In short, work experience will help you get your foot in the door once you earn your certification.

Take the CPA Exam

You have all of the qualifications! Now you’re ready to take the CPA exam.

The CPA exam is administered by the American Institute of Certified Public Accountants. Start by navigating to their website and looking at how to register and where and when the exam will be administered. From there, you’ll begin studying for the exam itself.

Expect the exam to contain four sections that take approximately four hours each to complete. You don’t have to sit for all sections of the exam at one time, but you must complete them within 18 months of each other, and you must receive a minimum grade of 75 on each section.

Seek Licensure

Many states require an additional step before they’ll grant someone a license, even if they’ve passed the CPA exam. Depending on where you live, you may have to work for at least two years as a public accountant before your state will grant you licensure. If you live in one of those states, then that might impact the way you conduct your job search.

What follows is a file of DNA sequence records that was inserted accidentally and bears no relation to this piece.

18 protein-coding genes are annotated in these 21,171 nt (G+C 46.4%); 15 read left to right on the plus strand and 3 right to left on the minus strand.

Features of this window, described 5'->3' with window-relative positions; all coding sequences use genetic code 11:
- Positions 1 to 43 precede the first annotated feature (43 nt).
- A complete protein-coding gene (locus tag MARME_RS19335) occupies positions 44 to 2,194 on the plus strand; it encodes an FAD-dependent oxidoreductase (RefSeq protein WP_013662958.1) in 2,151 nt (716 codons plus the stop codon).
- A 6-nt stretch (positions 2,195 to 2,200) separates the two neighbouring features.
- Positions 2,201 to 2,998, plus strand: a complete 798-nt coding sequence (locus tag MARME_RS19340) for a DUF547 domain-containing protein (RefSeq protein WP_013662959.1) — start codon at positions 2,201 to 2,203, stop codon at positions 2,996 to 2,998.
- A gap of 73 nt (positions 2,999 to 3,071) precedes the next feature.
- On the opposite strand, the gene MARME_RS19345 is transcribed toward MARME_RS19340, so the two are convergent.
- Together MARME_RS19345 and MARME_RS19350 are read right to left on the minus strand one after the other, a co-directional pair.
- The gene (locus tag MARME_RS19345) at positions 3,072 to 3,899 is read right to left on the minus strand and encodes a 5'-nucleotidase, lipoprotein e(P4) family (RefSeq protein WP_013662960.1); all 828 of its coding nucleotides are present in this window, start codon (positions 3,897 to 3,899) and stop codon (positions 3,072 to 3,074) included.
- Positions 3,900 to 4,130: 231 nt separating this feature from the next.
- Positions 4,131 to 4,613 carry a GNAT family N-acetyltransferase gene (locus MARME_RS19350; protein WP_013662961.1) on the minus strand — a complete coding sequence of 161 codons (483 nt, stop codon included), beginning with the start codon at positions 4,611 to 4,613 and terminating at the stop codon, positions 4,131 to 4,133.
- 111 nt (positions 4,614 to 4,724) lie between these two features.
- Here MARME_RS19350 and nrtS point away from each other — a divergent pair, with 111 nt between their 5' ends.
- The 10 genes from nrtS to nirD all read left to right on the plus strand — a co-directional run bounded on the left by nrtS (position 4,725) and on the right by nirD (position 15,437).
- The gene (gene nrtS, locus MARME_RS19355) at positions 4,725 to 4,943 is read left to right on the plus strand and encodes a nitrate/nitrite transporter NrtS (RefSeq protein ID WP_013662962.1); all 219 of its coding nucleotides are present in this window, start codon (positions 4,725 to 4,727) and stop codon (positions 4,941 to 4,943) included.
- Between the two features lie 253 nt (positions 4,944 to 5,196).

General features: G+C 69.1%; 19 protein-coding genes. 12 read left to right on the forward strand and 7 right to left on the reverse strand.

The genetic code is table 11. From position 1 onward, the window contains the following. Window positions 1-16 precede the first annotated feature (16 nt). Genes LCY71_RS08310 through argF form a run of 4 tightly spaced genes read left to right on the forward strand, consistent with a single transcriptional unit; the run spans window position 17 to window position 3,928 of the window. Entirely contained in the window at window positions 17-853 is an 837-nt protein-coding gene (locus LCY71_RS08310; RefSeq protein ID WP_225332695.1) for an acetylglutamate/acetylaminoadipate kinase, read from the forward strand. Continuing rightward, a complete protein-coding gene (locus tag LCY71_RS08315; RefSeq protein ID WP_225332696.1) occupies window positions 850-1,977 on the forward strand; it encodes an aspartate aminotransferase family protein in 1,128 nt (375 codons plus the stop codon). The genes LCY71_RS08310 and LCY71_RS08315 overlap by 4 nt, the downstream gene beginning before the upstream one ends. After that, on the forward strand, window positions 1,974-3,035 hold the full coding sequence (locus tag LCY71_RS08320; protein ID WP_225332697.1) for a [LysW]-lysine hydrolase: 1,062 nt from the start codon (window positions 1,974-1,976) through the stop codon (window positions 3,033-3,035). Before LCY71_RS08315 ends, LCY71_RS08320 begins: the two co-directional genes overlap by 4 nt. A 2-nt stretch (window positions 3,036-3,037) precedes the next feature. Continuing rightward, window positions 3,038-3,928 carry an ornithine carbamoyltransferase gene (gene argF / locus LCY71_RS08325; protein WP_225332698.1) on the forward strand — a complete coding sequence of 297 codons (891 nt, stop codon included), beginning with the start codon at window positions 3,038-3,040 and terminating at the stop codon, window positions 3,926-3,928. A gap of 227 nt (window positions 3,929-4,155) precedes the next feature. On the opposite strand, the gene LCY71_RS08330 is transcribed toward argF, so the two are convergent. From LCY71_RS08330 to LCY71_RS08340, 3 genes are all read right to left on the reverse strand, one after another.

It’s also important to note that some states require CPAs to take either an ethics course or an ethics exam before they’ll grant you a license. Once you’ve met all of your requirements, you’ll officially be a CPA!

Once you have your license you can work as a CPA for a wide variety of different organizations, and you can even become a freelance CPA. Learn more about freelance gigs at https://www.taxfyle.com/freelance-cpa-jobs.

How Many Years Does It Take to Become a CPA?

Becoming a lawyer takes seven years of full-time education. Becoming a medical doctor takes even more than that. Do all career fields that demand a high salary also require that you spend nearly a decade in higher education?

Thankfully, for those who aspire to become a CPA, the answer to that question is “no.” In fact, you only need a little bit more than a bachelor’s degree in order to get started. From there, you take 30 more credit hours of CPA education to qualify for the CPA exam.

It’s important for you to check out your state’s requirements for CPA certification. Narrowing down what you need to do based on your state will set you up for success years before you take the exam.

Becoming a CPA Leads to a Rewarding Career!

When it comes to career goals, becoming a CPA is easily one of the best ones you can have. Not only can it save you tons of time and money (and student loan debt), but it also sets you up with the ability to earn a healthy salary. If you haven’t already started looking into taking the next steps on your journey to becoming a CPA, then now is definitely the time to do it!

Do you want to learn about more ways to kickstart your career into high gear? You’ve come to the right spot. Check out the rest of our blog for tons of fantastic career advice.